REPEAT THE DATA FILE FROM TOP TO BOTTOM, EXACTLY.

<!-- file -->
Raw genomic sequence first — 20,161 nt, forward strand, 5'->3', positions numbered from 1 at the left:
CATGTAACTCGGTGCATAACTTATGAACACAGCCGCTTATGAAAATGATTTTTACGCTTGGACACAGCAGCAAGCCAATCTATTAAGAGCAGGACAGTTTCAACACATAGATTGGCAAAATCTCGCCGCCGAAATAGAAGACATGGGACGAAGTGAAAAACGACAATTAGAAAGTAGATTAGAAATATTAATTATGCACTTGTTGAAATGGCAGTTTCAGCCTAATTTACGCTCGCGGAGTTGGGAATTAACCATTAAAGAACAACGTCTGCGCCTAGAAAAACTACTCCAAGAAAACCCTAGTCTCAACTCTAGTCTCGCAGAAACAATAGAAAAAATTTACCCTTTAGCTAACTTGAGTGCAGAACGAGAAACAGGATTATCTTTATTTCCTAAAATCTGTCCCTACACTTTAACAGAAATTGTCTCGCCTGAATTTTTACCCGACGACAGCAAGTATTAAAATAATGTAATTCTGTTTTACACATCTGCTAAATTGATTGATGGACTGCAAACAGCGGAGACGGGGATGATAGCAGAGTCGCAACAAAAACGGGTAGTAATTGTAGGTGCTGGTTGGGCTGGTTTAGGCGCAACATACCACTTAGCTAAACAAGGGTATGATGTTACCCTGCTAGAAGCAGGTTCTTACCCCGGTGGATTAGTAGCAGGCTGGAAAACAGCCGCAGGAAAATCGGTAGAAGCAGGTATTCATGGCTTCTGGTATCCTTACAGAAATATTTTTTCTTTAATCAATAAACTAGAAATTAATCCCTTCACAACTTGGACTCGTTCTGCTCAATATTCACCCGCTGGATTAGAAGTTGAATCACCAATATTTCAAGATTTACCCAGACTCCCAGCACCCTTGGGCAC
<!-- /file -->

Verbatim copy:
Raw genomic sequence first — 20,161 nt, forward strand, 5'->3', positions numbered from 1 at the left:
CATGTAACTCGGTGCATAACTTATGAACACAGCCGCTTATGAAAATGATTTTTACGCTTGGACACAGCAGCAAGCCAATCTATTAAGAGCAGGACAGTTTCAACACATAGATTGGCAAAATCTCGCCGCCGAAATAGAAGACATGGGACGAAGTGAAAAACGACAATTAGAAAGTAGATTAGAAATATTAATTATGCACTTGTTGAAATGGCAGTTTCAGCCTAATTTACGCTCGCGGAGTTGGGAATTAACCATTAAAGAACAACGTCTGCGCCTAGAAAAACTACTCCAAGAAAACCCTAGTCTCAACTCTAGTCTCGCAGAAACAATAGAAAAAATTTACCCTTTAGCTAACTTGAGTGCAGAACGAGAAACAGGATTATCTTTATTTCCTAAAATCTGTCCCTACACTTTAACAGAAATTGTCTCGCCTGAATTTTTACCCGACGACAGCAAGTATTAAAATAATGTAATTCTGTTTTACACATCTGCTAAATTGATTGATGGACTGCAAACAGCGGAGACGGGGATGATAGCAGAGTCGCAACAAAAACGGGTAGTAATTGTAGGTGCTGGTTGGGCTGGTTTAGGCGCAACATACCACTTAGCTAAACAAGGGTATGATGTTACCCTGCTAGAAGCAGGTTCTTACCCCGGTGGATTAGTAGCAGGCTGGAAAACAGCCGCAGGAAAATCGGTAGAAGCAGGTATTCATGGCTTCTGGTATCCTTACAGAAATATTTTTTCTTTAATCAATAAACTAGAAATTAATCCCTTCACAACTTGGACTCGTTCTGCTCAATATTCACCCGCTGGATTAGAAGTTGAATCACCAATATTTCAAGATTTACCCAGACTCCCAGCACCCTTGGGCAC